Hydroponics Organic

What do Indoor Farming CEOs Think of Hydroponics Organic Approval?

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Last week the National Organic Safety Board (NOSB), the body tasked with making recommendations to the US Department of Agriculture (USDA) around its organic certification, rejected a proposal that would disallow hydroponic and aquaponic farms from being certified organic.

Hydroponic farms grow fruit and vegetables in a growing medium submerged in water, through which farmers provide nutrients. Aquaponic farmers use connected aquaculture operations to provide these nutrients.

In 2010 the NOSB voted to exclude “soilless” forms of growing, but the USDA decided not to take the recommendation, continuing to allow hydroponic farms to be certified and leading to a period of uncertainty on the subject. 

Some 100 hydroponic farms have been certified over the years inside and out of the United States (there are USDA organic approved certifiers all over the world).  But the ambivalence on the part of the USDA and according to one certifier, often true belief in a soil-based standard, led many certifiers to stay out of that game. 

Ryan Brouillard, crop and livestock certification manager at  Quality Certification Services (QCS) in Florida, which does certify hydroponic and aquaponic farms told AgFunderNews in August,  “We see it as a useful and productive agricultural system and there is a lot of demand for organic hydroponics. Other certifiers look at the rules as written and see that it is a soil-based standard so I can see where they are coming from too.”

This ruling offers some clarity on the matter, but the NOSB’s recommendations do not automatically change the USDA’s rules as past events have proven. Last year the Cornicopia Institute filed a complaint with the USDA for allowing USDA Organic certifications to be granted to farms despite the NOSB’s 2010 recommendation. The Cornucopia Institute also lodged a petition to exclude hydroponics from USDA organic standards in just one of many actions to avoid the November 1 result.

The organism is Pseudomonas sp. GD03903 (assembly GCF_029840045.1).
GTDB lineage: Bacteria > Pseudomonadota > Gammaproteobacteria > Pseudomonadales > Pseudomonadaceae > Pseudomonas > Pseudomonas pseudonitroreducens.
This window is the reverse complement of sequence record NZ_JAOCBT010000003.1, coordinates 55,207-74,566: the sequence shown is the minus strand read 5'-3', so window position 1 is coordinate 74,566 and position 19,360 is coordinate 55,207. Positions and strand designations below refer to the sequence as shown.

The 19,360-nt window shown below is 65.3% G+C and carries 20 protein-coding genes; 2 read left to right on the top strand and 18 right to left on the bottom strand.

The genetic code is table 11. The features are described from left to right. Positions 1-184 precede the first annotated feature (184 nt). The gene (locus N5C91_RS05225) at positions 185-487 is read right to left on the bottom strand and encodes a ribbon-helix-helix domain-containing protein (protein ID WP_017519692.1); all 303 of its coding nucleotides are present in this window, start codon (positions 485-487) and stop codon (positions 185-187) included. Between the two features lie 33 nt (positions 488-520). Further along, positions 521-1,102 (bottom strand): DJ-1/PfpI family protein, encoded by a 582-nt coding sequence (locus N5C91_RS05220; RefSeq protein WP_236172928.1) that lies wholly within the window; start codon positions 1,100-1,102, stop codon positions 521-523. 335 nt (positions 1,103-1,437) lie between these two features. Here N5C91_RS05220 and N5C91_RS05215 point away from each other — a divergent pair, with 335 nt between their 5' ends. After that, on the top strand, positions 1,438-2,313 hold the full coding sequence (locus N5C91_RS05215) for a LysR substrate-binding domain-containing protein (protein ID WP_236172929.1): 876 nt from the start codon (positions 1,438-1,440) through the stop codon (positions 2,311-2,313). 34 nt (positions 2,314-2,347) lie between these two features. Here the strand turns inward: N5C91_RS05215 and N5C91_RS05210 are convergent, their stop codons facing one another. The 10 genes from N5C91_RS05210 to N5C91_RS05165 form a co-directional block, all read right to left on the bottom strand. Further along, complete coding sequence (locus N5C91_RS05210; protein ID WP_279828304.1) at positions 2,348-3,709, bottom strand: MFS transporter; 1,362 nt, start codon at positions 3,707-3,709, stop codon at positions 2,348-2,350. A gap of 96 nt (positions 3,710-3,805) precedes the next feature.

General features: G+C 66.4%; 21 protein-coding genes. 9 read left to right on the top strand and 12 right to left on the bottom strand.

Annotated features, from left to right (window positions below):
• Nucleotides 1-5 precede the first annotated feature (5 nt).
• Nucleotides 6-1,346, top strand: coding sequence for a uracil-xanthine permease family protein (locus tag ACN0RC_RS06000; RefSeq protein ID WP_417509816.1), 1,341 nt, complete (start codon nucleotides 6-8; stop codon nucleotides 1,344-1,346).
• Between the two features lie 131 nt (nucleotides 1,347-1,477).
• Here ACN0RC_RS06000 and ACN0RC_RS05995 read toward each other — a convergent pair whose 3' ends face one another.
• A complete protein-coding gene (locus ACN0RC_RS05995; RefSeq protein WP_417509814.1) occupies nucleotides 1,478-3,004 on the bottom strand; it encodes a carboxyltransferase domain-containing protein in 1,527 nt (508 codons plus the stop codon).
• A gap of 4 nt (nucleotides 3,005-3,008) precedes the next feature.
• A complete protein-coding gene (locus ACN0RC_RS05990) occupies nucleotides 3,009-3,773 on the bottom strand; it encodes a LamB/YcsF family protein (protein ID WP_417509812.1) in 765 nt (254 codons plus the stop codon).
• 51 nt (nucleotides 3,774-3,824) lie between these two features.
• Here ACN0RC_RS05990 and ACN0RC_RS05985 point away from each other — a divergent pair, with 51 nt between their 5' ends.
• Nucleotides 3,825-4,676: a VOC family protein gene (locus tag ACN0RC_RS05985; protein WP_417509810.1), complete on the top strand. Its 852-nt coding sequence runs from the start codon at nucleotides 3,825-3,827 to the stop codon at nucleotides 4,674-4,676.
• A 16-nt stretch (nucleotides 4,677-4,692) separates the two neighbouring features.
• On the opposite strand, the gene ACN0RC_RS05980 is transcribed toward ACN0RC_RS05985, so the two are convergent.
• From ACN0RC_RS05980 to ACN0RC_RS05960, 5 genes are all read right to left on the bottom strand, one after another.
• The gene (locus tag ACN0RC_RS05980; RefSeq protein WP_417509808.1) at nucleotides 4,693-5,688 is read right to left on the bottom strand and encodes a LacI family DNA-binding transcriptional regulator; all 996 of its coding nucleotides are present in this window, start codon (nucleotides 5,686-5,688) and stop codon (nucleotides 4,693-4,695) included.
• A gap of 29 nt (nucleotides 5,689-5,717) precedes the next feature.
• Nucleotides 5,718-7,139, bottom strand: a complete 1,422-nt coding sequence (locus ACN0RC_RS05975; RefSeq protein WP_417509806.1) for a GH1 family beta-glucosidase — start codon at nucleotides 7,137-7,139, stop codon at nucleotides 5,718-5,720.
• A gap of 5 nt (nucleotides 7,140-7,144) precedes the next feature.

From one angle, this ruling is simply bringing the NOSB in line with what the USDA has already been practicing. In fact, the farm policy director of the Organic Trade Association said that the decision was maintaining the status quo. But, the reaction from the originators of the quite young National Organic Program, which was finalized only in 2000, has been heated.

Objectors to including hydroponics in the organic certification argue that the standard was created to maintain the health of the soil, which is harmed by conventional pesticides. They feel that soilless growing systems are incompatible with this purpose and should therefore be disqualified from the certification.

Notably, the NOSB is made up of 15 members appointed to a five-year term by the Secretary of Agriculture. Of the 15, four are organic farmers, two are organic processors and packers, one operates an organic retailer, three are environmental conservation experts, three represent consumer interest groups one is a toxicologist, and one is a USDA accredited certifier.

One outgoing member of the board wrote on The Cornucopia Insitute’s website that the organic industry had begun to wield more influence than organic farmers over the board’s actions and makeup.

What do Indoor Farmers think?

Indoor farmers argue that growing hydroponically is decreasing the amount of pesticide, even organic-approved pesticide, going into the soil, along with drastically decreasing water use compared to organic field farming, and is therefore congruous with the intent of the original National Organic Program.

Irving Fain, CEO of Bowery Farming, a high-tech indoor farming operation in Kearny, New Jersey, says that the NOSB’s previous standards were simply out of date with modern agriculture.